I was given another medication, Carafate, to take before meals to help even more since the Nexium still wasn’t enough, and was scheduled for a gastric emptying scan. The doctor wanted to rule out gastroparesis before trying another medication that would replace both the Nexium and Carafate, but can’t be taken if you have gastroparesis.

I went in for the scan thinking all would be fine. I ate the egg mixture and took my picture. I waited for the next picture 30 minutes later… and the next and the next…. up to 2 hours. The tech was nice, but also had me concerned, progressively asking questions as we took more photos: how long have you had diabetes? Do you know anything about gastroparesis? Do you take any medications to slow digestion? How well controlled is your diabetes?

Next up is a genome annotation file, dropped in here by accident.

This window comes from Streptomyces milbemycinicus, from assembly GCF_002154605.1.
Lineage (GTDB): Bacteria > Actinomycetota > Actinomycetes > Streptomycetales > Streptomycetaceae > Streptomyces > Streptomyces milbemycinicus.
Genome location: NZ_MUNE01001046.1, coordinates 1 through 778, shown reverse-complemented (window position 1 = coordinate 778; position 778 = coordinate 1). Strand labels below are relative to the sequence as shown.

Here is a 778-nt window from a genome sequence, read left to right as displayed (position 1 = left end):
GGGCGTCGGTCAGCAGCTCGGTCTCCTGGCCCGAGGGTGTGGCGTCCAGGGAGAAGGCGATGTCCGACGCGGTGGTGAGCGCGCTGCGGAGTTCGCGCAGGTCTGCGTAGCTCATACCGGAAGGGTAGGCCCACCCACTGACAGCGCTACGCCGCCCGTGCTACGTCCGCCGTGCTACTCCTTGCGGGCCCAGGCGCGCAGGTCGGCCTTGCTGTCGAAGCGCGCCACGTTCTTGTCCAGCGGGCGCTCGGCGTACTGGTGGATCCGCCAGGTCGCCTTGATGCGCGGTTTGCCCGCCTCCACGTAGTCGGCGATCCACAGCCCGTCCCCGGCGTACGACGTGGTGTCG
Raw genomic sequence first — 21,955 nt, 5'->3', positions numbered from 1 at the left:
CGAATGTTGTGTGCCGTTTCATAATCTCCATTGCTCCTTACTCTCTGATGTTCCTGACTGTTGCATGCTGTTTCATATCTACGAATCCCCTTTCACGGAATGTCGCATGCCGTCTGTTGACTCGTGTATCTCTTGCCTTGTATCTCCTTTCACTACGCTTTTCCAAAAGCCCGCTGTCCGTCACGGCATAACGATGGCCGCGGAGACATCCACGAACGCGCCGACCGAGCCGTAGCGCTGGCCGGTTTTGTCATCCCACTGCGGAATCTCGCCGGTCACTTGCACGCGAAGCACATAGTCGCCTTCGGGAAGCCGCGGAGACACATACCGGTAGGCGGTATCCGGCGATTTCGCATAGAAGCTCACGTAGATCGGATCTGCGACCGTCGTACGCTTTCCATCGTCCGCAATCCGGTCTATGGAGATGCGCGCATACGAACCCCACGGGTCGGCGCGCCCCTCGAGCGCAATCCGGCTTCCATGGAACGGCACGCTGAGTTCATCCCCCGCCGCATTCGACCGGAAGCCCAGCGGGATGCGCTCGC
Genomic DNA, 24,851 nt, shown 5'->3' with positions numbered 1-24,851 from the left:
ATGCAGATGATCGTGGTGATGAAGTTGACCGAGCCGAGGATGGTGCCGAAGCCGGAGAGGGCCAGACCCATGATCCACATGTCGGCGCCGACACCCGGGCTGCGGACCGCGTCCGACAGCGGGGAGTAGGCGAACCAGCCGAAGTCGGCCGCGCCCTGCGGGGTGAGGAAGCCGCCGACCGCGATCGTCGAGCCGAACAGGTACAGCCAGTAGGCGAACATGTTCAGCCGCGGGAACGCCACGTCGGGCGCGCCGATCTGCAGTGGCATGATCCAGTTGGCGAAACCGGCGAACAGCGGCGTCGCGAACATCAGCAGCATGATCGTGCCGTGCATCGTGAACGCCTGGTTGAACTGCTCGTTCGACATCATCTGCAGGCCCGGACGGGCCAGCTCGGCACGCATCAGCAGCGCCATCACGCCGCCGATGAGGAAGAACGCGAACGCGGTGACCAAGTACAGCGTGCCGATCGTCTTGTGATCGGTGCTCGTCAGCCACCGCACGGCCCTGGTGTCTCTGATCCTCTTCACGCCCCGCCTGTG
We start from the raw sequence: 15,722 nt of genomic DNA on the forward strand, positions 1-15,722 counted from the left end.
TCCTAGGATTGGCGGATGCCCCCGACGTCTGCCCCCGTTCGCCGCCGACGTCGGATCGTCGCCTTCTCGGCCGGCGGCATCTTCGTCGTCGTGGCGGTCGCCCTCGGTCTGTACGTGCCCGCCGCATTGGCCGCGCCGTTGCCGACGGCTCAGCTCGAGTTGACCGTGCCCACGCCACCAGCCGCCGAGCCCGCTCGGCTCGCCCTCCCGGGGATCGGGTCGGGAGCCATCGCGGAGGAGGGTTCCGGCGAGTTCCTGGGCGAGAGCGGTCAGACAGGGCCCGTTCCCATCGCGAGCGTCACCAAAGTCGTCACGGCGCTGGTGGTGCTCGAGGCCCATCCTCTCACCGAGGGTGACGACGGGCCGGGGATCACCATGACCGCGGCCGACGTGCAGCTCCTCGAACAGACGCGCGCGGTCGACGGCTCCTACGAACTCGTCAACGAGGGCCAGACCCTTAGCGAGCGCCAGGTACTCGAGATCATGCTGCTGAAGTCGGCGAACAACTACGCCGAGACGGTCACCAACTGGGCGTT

At the 2 hour scan, I didn’t meet the requirements to stop the test. Nor at 3 hours. And not at 4, though, they stop the test anyway.

I knew what it meant, but I didn’t want to think about it. I had already been searching Google to know the criteria. I knew I hadn’t met it, but I didn’t want to *know* it. All I could think was I had failed. Another complication. Another failure in my medical history for doctors who don’t have a clue to be able to judge me by.

It took over a month to get the “official” paperwork because the gastroenterologist went on vacation for an extended period of time when I the day after I had the test done. I finally was able to get the paperwork:

Mildly Delayed Gastric Emptying

In other words, mild gastroparesis.

Which means, I can’t take the other medication.

Which means, I have both GERD and mild GP – both of which are associated complications of having diabetes for a long period of time.